How is pneumonia described in the story?

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In "The Last Leaf ," pneumonia is personified in different ways. First, O'Henry refers to pneumonia as "a cold, unseen stranger." This stranger "stalked" about Greenwich Village and laid his "icy fingers" on his victims. The disease is also compared to a "ravager." O'Henry also says that pneumonia is...

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In "The Last Leaf," pneumonia is personified in different ways. First, O'Henry refers to pneumonia as "a cold, unseen stranger." This stranger "stalked" about Greenwich Village and laid his "icy fingers" on his victims. The disease is also compared to a "ravager." O'Henry also says that pneumonia is not chivalrous because he attacks a little woman, meaning Johnsy. Pneumonia is also called "the red-fisted, short-breathed old duffer." 

These images make the reader call to mind a ruthless and revolting old man who wheezes, who is cold at heart, and who has fingers made of ice. By personifying the disease, O'Henry makes Johnsy's opponent seem real and makes the reader want to rally behind Johnsy in her fight against pneumonia. It is only hope and faith that will be able to help Johnsy defeat this enemy, and until she has something to believe in (which turns out to be the last leaf clinging to the ivy vine on the brick wall outside her window), she can't begin to defeat her opponent, pneumonia.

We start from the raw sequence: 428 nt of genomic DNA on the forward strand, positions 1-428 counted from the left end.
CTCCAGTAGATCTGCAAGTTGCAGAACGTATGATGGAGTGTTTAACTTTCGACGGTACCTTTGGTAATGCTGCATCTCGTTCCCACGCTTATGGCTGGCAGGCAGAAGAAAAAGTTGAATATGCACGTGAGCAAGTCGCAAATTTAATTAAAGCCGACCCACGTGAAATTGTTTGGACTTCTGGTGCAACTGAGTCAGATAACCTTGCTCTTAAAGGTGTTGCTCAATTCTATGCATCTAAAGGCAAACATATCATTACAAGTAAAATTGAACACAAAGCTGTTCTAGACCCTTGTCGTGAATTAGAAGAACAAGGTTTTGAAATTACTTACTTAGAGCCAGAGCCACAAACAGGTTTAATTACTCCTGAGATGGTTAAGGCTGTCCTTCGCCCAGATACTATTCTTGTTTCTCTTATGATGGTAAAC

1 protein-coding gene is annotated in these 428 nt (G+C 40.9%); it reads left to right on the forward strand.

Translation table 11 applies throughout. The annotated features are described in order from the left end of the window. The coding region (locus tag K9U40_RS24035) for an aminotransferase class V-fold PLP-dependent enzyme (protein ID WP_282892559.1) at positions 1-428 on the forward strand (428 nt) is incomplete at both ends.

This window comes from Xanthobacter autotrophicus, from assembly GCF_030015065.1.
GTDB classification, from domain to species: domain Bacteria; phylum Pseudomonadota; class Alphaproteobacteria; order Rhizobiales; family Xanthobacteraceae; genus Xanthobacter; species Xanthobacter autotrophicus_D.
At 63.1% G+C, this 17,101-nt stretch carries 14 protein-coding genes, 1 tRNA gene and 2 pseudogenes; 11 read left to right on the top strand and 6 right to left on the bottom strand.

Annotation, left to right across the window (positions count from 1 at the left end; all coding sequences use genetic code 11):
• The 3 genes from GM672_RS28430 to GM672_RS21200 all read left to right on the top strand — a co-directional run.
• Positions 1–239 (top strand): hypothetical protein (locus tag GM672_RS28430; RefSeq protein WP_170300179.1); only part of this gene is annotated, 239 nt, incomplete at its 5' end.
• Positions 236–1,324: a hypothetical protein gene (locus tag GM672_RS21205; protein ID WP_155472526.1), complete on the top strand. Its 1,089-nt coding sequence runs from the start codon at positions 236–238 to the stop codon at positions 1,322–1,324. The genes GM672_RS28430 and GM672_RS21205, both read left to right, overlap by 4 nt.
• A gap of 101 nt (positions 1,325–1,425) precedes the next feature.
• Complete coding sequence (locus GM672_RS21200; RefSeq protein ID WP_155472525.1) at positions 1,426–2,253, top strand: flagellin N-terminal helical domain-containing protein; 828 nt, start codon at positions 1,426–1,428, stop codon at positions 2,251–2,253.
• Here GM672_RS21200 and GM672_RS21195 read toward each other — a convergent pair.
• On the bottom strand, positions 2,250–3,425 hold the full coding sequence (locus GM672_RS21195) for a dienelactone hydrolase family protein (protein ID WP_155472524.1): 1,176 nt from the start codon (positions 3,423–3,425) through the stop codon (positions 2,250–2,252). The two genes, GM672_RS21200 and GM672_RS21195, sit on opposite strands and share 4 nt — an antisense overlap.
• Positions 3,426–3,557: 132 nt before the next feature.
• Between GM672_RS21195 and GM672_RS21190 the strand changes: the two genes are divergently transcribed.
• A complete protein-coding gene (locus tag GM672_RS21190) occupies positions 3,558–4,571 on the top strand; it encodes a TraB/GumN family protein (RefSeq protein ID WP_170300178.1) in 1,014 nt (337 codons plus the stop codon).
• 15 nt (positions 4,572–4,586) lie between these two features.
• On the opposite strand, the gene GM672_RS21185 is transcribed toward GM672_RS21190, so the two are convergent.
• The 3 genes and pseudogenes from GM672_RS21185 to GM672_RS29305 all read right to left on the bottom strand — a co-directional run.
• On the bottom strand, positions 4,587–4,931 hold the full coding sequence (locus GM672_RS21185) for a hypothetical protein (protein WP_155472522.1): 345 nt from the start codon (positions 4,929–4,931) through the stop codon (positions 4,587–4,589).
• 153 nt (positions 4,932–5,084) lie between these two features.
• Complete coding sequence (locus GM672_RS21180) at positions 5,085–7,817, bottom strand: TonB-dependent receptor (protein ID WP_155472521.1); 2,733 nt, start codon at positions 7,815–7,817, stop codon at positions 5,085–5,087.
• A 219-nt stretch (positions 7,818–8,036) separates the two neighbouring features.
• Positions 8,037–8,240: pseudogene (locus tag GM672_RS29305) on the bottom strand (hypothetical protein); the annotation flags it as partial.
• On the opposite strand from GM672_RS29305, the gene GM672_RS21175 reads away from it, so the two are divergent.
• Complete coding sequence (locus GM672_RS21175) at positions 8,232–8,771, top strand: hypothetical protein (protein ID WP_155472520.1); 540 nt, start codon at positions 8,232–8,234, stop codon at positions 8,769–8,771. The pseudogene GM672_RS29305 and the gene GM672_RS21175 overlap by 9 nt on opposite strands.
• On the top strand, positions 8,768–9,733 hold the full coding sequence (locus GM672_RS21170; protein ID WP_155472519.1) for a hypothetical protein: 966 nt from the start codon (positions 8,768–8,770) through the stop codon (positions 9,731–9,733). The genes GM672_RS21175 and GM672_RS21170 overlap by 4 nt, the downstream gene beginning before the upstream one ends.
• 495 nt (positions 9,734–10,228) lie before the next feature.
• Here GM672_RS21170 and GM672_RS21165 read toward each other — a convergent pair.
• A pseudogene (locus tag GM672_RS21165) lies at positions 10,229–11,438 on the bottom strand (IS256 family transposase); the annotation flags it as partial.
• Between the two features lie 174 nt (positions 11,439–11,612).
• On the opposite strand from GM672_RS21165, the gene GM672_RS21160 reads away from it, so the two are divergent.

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In the story, pneumonia is personified as a bold "ravager" who stalks a community unawares and smites his victims "by scores." The author tells us that Mr. Pneumonia is a "red-fisted, short-breathed old duffer." 

Based on the author's description, Mr. Pneumonia can be compared to the Grim Reaper, which is the personification of death. In the story, pneumonia acts like the Grim Reaper. He is a mercurial killer in that his choice of victim seems arbitrary.

Mr. Pneumonia's latest victim is Johnsy, whom the author describes as a "mite of a little woman with blood thinned by California zephyrs." Interestingly, it is another "old duffer" who comes to Johnsy's rescue; to placate Mr. Pneumonia, Mr. Behrman (an aging artist who lives in Johnsy and Sue's building) offers himself up in Johnsy's place.

Johnsy, discouraged by the turn her life has taken, tells Sue that she will soon die when the last leaf falls off the vine outside her window. However, the leaf never falls off, even after a powerful storm. Encouraged by the leaf's will to live, Johnsy soon recovers. Later, she discovers that Mr. Behrman spent long hours outside painting the last leaf on the vine. The leaf was a masterpiece, so realistic that Johnsy was none the wiser. Mr. Behrman's sacrifice was an unselfish act of love.

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